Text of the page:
Well, dual vocational training is already a way of providing feedback to the technical colleges. I also believe this is our global USP – this incredibly strong crossover between theory and practice. It is productive for both sides. What is true though, is that the technical colleges will have to cope with everything moving much faster in the future. And companies are also asking themselves the same question: How do I provide my employees with continuing professional development? We are not just talking about new recruits, but also about the others, the large proportion of long-standing employees. They also need on-going training.

Will everyone have to acquire more knowledge in the future?

Just swotting up on knowledge is really outdated, we know that it’s not sustainable, and anyway the amount of information has increased so much that it is absolutely impossible for us to learn everything. Consequently, training must provide the tools for self-learning. Going forward, we will need even more people who are capable of finding information and solving problems. Technical change not only affects production, it also affects the way we live. The ever-growing pace of technological change is invading every aspect of our lives.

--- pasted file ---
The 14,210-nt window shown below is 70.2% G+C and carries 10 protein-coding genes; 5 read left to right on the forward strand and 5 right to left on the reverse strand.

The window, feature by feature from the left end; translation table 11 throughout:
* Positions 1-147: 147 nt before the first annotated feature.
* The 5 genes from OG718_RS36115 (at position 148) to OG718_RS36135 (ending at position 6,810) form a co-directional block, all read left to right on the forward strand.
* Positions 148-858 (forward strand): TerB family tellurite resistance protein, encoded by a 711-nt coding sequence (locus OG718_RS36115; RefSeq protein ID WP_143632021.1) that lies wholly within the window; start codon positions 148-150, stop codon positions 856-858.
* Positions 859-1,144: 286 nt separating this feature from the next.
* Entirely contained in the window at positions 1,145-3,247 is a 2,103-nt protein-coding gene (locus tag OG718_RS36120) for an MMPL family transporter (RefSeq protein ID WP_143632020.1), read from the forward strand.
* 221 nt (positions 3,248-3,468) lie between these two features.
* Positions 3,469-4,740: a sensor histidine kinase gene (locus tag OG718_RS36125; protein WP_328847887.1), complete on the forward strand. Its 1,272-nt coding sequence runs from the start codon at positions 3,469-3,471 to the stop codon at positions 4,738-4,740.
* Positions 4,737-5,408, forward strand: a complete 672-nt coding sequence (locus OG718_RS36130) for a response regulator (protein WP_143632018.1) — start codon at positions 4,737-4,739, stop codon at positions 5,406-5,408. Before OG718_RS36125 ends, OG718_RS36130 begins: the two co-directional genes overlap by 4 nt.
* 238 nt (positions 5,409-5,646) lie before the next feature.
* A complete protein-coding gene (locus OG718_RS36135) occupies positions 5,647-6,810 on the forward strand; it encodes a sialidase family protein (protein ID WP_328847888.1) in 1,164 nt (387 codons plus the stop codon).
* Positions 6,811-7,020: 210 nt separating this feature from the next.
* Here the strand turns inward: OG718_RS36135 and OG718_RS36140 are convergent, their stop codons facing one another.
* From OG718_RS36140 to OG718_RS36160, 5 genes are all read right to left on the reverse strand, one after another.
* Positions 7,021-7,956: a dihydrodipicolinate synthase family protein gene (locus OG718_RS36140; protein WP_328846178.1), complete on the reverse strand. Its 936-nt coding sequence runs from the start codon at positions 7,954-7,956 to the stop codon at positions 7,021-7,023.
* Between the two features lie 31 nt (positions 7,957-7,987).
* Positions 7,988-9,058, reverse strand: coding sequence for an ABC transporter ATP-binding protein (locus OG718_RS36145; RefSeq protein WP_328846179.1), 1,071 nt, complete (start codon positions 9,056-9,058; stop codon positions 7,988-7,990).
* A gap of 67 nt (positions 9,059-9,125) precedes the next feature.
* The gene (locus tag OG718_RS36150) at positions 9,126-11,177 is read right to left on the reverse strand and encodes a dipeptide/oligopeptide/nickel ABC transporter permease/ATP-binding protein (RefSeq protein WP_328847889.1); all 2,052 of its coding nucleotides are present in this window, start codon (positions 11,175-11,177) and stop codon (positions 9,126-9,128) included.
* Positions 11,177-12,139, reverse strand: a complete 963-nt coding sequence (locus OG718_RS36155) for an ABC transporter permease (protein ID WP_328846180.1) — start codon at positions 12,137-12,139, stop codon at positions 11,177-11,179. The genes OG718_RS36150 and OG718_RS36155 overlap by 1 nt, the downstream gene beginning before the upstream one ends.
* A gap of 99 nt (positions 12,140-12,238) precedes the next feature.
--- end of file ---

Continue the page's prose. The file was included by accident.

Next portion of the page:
Does that mean everybody needs to be an IT expert?

Nowadays, young people in particular already have certain skills. Nevertheless, there will be those who would rather build machines than write software. I don’t think that’s a problem. The main thing is that both sides can talk to each other. In the past, there were very separate areas in production where everyone essentially worked on their own. Today, we are constantly sharing information, so you have to be able to communicate. And everyone always has to keep up with those downstream and upstream of them in the data or process chain. Lots of things are becoming easier to use, because you can press buttons. But keeping track of everything is becoming more complex.